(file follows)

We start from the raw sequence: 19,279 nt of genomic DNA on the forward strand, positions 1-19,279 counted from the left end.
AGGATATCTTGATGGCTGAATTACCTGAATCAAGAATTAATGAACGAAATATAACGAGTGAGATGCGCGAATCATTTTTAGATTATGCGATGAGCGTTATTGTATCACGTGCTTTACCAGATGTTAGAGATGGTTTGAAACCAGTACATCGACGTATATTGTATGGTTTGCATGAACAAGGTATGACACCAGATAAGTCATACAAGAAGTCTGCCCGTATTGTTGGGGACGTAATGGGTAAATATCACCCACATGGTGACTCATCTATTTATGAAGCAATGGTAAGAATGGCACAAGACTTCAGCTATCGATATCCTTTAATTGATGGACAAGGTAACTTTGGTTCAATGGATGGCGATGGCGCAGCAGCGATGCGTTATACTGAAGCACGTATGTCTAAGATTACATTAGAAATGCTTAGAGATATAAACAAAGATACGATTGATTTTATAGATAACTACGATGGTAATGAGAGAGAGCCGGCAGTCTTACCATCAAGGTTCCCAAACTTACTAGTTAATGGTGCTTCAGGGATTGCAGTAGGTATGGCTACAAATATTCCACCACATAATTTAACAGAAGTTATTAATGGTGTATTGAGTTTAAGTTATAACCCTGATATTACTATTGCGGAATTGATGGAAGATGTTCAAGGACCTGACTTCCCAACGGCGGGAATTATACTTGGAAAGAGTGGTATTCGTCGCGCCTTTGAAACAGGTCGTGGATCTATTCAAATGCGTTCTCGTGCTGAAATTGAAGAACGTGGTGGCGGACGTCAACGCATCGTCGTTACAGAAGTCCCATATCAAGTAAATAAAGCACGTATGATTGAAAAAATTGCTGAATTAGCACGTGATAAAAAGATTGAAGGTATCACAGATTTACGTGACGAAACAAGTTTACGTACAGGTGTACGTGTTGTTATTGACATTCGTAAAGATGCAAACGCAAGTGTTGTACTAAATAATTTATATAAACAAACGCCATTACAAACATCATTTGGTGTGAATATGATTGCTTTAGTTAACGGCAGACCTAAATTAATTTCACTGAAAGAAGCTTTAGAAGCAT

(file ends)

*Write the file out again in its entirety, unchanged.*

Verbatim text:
We start from the raw sequence: 19,279 nt of genomic DNA on the forward strand, positions 1-19,279 counted from the left end.
AGGATATCTTGATGGCTGAATTACCTGAATCAAGAATTAATGAACGAAATATAACGAGTGAGATGCGCGAATCATTTTTAGATTATGCGATGAGCGTTATTGTATCACGTGCTTTACCAGATGTTAGAGATGGTTTGAAACCAGTACATCGACGTATATTGTATGGTTTGCATGAACAAGGTATGACACCAGATAAGTCATACAAGAAGTCTGCCCGTATTGTTGGGGACGTAATGGGTAAATATCACCCACATGGTGACTCATCTATTTATGAAGCAATGGTAAGAATGGCACAAGACTTCAGCTATCGATATCCTTTAATTGATGGACAAGGTAACTTTGGTTCAATGGATGGCGATGGCGCAGCAGCGATGCGTTATACTGAAGCACGTATGTCTAAGATTACATTAGAAATGCTTAGAGATATAAACAAAGATACGATTGATTTTATAGATAACTACGATGGTAATGAGAGAGAGCCGGCAGTCTTACCATCAAGGTTCCCAAACTTACTAGTTAATGGTGCTTCAGGGATTGCAGTAGGTATGGCTACAAATATTCCACCACATAATTTAACAGAAGTTATTAATGGTGTATTGAGTTTAAGTTATAACCCTGATATTACTATTGCGGAATTGATGGAAGATGTTCAAGGACCTGACTTCCCAACGGCGGGAATTATACTTGGAAAGAGTGGTATTCGTCGCGCCTTTGAAACAGGTCGTGGATCTATTCAAATGCGTTCTCGTGCTGAAATTGAAGAACGTGGTGGCGGACGTCAACGCATCGTCGTTACAGAAGTCCCATATCAAGTAAATAAAGCACGTATGATTGAAAAAATTGCTGAATTAGCACGTGATAAAAAGATTGAAGGTATCACAGATTTACGTGACGAAACAAGTTTACGTACAGGTGTACGTGTTGTTATTGACATTCGTAAAGATGCAAACGCAAGTGTTGTACTAAATAATTTATATAAACAAACGCCATTACAAACATCATTTGGTGTGAATATGATTGCTTTAGTTAACGGCAGACCTAAATTAATTTCACTGAAAGAAGCTTTAGAAGCAT